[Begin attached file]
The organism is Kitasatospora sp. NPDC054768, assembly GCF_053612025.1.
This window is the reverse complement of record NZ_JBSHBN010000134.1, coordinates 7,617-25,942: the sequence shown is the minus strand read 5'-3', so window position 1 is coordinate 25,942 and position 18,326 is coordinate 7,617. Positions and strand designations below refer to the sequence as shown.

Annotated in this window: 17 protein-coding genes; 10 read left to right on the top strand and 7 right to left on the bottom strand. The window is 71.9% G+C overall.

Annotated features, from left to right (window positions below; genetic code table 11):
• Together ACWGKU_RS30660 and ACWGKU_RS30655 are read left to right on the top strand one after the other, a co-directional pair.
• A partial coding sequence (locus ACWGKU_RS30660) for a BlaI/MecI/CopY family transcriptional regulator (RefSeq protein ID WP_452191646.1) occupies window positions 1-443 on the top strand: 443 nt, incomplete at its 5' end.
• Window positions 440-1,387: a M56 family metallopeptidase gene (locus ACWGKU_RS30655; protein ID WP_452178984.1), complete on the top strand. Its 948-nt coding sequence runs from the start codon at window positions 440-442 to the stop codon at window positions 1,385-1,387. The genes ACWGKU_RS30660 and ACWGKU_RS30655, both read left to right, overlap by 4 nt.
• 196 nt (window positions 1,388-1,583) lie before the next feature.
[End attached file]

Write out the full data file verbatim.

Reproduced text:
The organism is Kitasatospora sp. NPDC054768, assembly GCF_053612025.1.
This window is the reverse complement of record NZ_JBSHBN010000134.1, coordinates 7,617-25,942: the sequence shown is the minus strand read 5'-3', so window position 1 is coordinate 25,942 and position 18,326 is coordinate 7,617. Positions and strand designations below refer to the sequence as shown.

Annotated in this window: 17 protein-coding genes; 10 read left to right on the top strand and 7 right to left on the bottom strand. The window is 71.9% G+C overall.

Annotated features, from left to right (window positions below; genetic code table 11):
• Together ACWGKU_RS30660 and ACWGKU_RS30655 are read left to right on the top strand one after the other, a co-directional pair.
• A partial coding sequence (locus ACWGKU_RS30660) for a BlaI/MecI/CopY family transcriptional regulator (RefSeq protein ID WP_452191646.1) occupies window positions 1-443 on the top strand: 443 nt, incomplete at its 5' end.
• Window positions 440-1,387: a M56 family metallopeptidase gene (locus ACWGKU_RS30655; protein ID WP_452178984.1), complete on the top strand. Its 948-nt coding sequence runs from the start codon at window positions 440-442 to the stop codon at window positions 1,385-1,387. The genes ACWGKU_RS30660 and ACWGKU_RS30655, both read left to right, overlap by 4 nt.
• 196 nt (window positions 1,388-1,583) lie before the next feature.